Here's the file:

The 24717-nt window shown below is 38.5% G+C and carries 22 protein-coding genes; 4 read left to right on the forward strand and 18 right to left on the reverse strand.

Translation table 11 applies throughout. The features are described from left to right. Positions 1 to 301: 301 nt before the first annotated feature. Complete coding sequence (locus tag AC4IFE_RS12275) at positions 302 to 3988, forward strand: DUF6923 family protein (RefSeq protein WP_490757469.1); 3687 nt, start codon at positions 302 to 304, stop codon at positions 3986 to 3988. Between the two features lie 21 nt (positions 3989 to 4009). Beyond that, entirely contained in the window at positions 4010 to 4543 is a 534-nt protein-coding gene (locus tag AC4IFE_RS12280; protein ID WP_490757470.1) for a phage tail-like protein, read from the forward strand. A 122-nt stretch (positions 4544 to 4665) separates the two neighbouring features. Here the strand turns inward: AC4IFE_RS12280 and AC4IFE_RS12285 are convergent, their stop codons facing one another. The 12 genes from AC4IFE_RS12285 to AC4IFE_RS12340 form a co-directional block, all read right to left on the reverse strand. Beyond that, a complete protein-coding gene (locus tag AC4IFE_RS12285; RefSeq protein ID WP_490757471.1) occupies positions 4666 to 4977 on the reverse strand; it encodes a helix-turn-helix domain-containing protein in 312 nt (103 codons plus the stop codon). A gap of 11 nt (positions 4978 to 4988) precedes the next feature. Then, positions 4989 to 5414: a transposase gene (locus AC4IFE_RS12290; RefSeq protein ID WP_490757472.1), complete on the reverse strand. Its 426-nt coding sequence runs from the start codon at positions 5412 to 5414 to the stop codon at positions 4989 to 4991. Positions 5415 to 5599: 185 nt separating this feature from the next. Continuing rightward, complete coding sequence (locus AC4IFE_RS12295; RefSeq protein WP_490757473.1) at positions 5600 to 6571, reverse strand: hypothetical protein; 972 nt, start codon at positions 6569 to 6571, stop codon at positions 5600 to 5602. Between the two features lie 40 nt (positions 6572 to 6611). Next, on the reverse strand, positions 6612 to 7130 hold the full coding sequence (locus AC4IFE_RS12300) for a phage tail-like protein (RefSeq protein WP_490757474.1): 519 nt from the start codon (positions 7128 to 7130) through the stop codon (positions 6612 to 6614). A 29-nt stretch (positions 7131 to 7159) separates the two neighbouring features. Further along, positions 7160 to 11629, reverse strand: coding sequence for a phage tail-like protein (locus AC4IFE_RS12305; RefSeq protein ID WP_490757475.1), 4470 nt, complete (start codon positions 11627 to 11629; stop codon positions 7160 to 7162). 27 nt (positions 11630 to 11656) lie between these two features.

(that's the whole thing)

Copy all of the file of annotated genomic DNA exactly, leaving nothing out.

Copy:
The 24717-nt window shown below is 38.5% G+C and carries 22 protein-coding genes; 4 read left to right on the forward strand and 18 right to left on the reverse strand.

Translation table 11 applies throughout. The features are described from left to right. Positions 1 to 301: 301 nt before the first annotated feature. Complete coding sequence (locus tag AC4IFE_RS12275) at positions 302 to 3988, forward strand: DUF6923 family protein (RefSeq protein WP_490757469.1); 3687 nt, start codon at positions 302 to 304, stop codon at positions 3986 to 3988. Between the two features lie 21 nt (positions 3989 to 4009). Beyond that, entirely contained in the window at positions 4010 to 4543 is a 534-nt protein-coding gene (locus tag AC4IFE_RS12280; protein ID WP_490757470.1) for a phage tail-like protein, read from the forward strand. A 122-nt stretch (positions 4544 to 4665) separates the two neighbouring features. Here the strand turns inward: AC4IFE_RS12280 and AC4IFE_RS12285 are convergent, their stop codons facing one another. The 12 genes from AC4IFE_RS12285 to AC4IFE_RS12340 form a co-directional block, all read right to left on the reverse strand. Beyond that, a complete protein-coding gene (locus tag AC4IFE_RS12285; RefSeq protein ID WP_490757471.1) occupies positions 4666 to 4977 on the reverse strand; it encodes a helix-turn-helix domain-containing protein in 312 nt (103 codons plus the stop codon). A gap of 11 nt (positions 4978 to 4988) precedes the next feature. Then, positions 4989 to 5414: a transposase gene (locus AC4IFE_RS12290; RefSeq protein ID WP_490757472.1), complete on the reverse strand. Its 426-nt coding sequence runs from the start codon at positions 5412 to 5414 to the stop codon at positions 4989 to 4991. Positions 5415 to 5599: 185 nt separating this feature from the next. Continuing rightward, complete coding sequence (locus AC4IFE_RS12295; RefSeq protein WP_490757473.1) at positions 5600 to 6571, reverse strand: hypothetical protein; 972 nt, start codon at positions 6569 to 6571, stop codon at positions 5600 to 5602. Between the two features lie 40 nt (positions 6572 to 6611). Next, on the reverse strand, positions 6612 to 7130 hold the full coding sequence (locus AC4IFE_RS12300) for a phage tail-like protein (RefSeq protein WP_490757474.1): 519 nt from the start codon (positions 7128 to 7130) through the stop codon (positions 6612 to 6614). A 29-nt stretch (positions 7131 to 7159) separates the two neighbouring features. Further along, positions 7160 to 11629, reverse strand: coding sequence for a phage tail-like protein (locus AC4IFE_RS12305; RefSeq protein ID WP_490757475.1), 4470 nt, complete (start codon positions 11627 to 11629; stop codon positions 7160 to 7162). 27 nt (positions 11630 to 11656) lie between these two features.